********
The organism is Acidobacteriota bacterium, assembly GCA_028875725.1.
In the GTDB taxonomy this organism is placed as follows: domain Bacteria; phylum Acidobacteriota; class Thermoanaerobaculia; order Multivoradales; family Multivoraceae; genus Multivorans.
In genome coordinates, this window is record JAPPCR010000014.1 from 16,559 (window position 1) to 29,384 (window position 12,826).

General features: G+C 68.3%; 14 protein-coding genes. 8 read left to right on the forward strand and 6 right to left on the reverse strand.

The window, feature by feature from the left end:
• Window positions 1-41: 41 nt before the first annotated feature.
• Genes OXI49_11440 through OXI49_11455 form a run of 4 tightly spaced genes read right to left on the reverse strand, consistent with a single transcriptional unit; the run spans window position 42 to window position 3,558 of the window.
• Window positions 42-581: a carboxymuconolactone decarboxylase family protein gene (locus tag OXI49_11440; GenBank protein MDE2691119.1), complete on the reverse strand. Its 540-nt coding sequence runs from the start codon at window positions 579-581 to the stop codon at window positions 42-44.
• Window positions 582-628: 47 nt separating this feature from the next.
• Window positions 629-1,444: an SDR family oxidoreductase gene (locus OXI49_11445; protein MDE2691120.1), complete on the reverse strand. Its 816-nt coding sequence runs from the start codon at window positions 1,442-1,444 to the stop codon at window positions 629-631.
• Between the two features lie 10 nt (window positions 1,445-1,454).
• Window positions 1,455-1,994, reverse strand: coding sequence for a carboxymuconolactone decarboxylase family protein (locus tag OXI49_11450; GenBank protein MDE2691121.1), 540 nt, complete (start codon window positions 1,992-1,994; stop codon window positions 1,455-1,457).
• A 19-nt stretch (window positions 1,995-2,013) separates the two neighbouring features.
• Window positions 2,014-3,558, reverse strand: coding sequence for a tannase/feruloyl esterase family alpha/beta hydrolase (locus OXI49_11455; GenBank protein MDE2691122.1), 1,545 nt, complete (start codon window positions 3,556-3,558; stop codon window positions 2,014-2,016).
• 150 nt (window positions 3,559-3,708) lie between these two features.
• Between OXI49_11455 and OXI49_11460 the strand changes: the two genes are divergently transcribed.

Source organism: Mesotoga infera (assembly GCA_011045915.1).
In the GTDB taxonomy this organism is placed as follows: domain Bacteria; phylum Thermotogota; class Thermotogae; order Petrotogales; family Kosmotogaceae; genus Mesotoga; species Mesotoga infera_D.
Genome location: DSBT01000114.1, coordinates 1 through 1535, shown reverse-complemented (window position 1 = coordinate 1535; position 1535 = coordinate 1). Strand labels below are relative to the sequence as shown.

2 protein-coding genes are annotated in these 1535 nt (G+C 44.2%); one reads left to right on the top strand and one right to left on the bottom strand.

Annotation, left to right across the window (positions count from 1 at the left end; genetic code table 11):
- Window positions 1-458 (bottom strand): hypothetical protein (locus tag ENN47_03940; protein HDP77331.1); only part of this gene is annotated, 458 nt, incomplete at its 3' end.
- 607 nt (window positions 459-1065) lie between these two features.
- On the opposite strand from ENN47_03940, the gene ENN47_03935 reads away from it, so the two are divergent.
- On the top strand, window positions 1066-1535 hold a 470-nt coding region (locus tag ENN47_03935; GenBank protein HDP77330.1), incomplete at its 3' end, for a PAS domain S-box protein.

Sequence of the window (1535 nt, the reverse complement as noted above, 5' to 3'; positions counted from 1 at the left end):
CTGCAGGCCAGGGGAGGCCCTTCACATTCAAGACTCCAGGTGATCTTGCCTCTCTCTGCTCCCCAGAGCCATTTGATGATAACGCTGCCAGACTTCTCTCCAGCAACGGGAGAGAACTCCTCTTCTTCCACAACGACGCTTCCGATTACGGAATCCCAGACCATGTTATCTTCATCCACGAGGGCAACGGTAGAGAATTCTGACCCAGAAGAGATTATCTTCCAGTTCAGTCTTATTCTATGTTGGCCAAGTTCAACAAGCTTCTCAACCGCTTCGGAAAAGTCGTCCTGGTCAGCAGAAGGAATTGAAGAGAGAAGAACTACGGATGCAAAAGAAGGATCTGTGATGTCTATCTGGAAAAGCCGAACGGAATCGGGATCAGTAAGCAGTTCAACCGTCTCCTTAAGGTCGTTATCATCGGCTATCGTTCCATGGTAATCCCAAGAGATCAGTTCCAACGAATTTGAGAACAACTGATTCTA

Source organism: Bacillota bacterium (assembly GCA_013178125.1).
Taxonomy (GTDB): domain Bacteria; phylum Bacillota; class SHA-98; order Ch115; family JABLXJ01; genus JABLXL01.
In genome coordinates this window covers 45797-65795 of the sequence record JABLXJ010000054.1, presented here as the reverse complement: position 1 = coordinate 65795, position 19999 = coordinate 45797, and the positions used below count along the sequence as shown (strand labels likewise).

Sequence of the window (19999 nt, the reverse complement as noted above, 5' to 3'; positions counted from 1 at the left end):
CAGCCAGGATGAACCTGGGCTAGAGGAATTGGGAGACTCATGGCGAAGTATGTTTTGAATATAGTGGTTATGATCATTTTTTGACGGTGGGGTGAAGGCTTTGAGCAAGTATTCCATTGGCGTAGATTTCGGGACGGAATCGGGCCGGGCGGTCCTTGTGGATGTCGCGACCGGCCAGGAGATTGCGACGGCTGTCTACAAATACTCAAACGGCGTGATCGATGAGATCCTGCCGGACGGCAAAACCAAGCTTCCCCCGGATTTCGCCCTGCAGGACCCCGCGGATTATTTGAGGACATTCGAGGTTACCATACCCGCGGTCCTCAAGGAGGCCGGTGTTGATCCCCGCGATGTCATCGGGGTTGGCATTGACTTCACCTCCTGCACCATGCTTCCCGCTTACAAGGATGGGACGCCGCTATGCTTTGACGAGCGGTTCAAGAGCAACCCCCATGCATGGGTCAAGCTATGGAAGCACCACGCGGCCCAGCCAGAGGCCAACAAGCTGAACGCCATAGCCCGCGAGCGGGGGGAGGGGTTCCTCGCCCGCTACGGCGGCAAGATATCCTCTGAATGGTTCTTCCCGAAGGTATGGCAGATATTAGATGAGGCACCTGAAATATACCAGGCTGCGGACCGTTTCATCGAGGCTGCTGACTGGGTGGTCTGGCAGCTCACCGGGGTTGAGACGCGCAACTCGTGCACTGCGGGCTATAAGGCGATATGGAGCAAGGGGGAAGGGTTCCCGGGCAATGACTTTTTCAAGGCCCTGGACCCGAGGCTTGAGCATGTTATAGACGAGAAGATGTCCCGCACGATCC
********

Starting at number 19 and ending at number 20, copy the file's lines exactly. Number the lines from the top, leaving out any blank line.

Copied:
Genome location: DSBT01000114.1, coordinates 1 through 1535, shown reverse-complemented (window position 1 = coordinate 1535; position 1535 = coordinate 1). Strand labels below are relative to the sequence as shown.

2 protein-coding genes are annotated in these 1535 nt (G+C 44.2%); one reads left to right on the top strand and one right to left on the bottom strand.